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Flickering

From: Lee Roberts <uce@roserockdesign.com>
Date: Mon, 15 Apr 2002 12:39:09 -0500
To: "WCAG List" <w3c-wai-gl@w3.org>
Message-ID: <NFBBJHFEOLAGEICMIMBPMEDACEAA.uce@roserockdesign.com>
Here's the information for flickering and as I
mentioned on the telecon this information is from
my training in the US Navy.

Let me start of by covering some information about
the eye.  The back half of the eye is covered by
rods and cones that are sensitive to light and
color changes.  The area directly behind the pupil
is used most of the time when we focus upon
something.  However, the rods and cones used in
the field of vision include more than those
directly behind the pupil.  It is these rods and
cones that help people see things they may not be
more accustomed to seeing.

One of the things the military does is teach
people how to look a few degrees away from an
object at night and thereby using the rods and
cones that are less accustomed to the quick
changes of light.  This lack of being accustomed
to the changes in light makes objects more visible
at night and in the dark.

To get a basic idea of how these rods and cones
come into play you can use the standard field of
vision test any doctor does to check your vision.
It is not the rods and cones directly behind the
pupil that enables one to see a wide field, but
rather the rods and cones closer to the pupil.
Again, because less light actually gets to these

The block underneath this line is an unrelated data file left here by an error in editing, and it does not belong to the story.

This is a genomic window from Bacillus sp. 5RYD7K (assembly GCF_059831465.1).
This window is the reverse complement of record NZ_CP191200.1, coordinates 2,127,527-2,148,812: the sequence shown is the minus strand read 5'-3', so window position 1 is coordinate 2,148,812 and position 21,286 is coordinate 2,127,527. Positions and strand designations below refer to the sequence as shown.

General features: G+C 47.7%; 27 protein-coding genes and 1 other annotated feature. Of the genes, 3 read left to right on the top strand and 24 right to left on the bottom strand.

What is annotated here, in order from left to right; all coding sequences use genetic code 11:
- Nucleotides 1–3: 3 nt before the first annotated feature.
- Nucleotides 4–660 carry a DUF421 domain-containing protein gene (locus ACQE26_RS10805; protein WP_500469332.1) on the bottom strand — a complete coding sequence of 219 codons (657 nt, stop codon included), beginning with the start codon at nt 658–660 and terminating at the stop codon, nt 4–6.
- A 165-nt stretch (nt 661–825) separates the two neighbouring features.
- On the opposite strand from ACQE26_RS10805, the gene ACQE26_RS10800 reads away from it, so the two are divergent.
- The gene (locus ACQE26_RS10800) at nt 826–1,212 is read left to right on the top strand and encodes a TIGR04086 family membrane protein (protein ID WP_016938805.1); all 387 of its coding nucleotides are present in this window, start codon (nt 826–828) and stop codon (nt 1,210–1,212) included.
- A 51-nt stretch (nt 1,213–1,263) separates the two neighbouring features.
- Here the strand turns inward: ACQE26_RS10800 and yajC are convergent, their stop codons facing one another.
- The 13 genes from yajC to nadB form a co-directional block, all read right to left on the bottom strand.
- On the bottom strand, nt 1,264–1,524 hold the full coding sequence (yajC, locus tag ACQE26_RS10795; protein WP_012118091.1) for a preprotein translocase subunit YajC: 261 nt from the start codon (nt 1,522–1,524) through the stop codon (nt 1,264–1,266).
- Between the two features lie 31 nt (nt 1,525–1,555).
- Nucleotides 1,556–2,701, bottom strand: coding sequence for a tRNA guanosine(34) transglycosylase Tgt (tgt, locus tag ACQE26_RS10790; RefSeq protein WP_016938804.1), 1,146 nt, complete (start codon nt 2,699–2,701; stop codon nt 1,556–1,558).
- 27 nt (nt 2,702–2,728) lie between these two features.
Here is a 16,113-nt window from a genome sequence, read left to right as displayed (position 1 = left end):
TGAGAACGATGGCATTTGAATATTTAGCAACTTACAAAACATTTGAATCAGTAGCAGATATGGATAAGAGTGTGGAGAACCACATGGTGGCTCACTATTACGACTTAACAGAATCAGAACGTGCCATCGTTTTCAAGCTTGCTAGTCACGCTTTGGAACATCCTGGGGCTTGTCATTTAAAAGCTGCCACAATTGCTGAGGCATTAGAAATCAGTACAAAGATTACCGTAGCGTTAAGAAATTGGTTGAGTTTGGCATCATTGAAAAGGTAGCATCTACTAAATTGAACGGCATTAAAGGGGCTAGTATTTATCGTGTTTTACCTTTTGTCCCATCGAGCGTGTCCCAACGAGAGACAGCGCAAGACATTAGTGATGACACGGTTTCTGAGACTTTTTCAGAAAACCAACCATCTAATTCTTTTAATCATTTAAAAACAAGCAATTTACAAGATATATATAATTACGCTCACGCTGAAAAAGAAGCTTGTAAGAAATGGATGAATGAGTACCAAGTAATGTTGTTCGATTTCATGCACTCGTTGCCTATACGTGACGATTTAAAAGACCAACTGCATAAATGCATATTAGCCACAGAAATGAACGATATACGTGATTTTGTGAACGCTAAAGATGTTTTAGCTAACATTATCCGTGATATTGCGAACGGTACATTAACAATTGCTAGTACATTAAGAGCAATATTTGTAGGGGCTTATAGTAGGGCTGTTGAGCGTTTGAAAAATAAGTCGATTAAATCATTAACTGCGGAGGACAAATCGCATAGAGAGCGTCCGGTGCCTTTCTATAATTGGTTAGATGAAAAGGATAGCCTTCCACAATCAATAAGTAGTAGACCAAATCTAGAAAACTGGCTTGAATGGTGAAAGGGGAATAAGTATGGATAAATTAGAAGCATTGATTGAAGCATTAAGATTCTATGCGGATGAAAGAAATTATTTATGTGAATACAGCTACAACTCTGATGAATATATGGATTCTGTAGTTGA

rods and cones they are less accustomed to quick
changes.

I'm sure many people have seen tests like this
(http://www.exploratorium.edu/exhibits/bird_in_a_c
age/bird_in_a_cage.html).  They do an excellent
job explaining why we see things that we don't,
but let me go a step farther.  When we look at a
computer screen the rods and cones located at the
back of the eye become accustomed to the light
generated by the computer screen.  However, when
we look away, approximately just to the edge of
the monitor casing, we may see something slightly
different.  If the refresh rate is not set
correctly one may begin to see some screen
flicker.

Another test one can use is to change your screen
resolution from say 640x480 or 800x600 to 1152+.
Since your refresh rate was optimized for your
lower screen resolution, the refresh rate will not
typically be optimized for the higher screen
resolutions.  This will cause flicker and will
probably give a normal person a mild headache
within a couple of minutes.

Now, when we apply this to an image on a web page
the results may vary based upon the optimization
of the computer refresh rates used.  I would
recommend importing the image in an animation
software product like Animation Shop from JASC.
The number of frames per second is available and
the flicker rate can be calculated.  If the rate
is any where between 2 and 59 flashs per second
then the image should not be used.  Macromedia
Flash and QuickTime can produce flickering that
come up in this range as well.  If you don't want
to or can't import the image you can use a simple
calculation of flickers per second by simply
adding the number of flickers in a one second
window.  If you need a longer sampling time
remember you need to calculate the number of
seconds used before attempting to determine the
flicker rate.  For example, if I were to use a 3
second time frame and had 139 flickers in that
time, I would have about 46 flickers per second
which would put the flicker rate in the "not
allowed window".

Sincerely,
Lee Roberts
Rose Rock Design, Inc.
Building web sites accessible by EVERYONE
http://www.roserockdesign.com
Received on Monday, 15 April 2002 13:37:01 GMT

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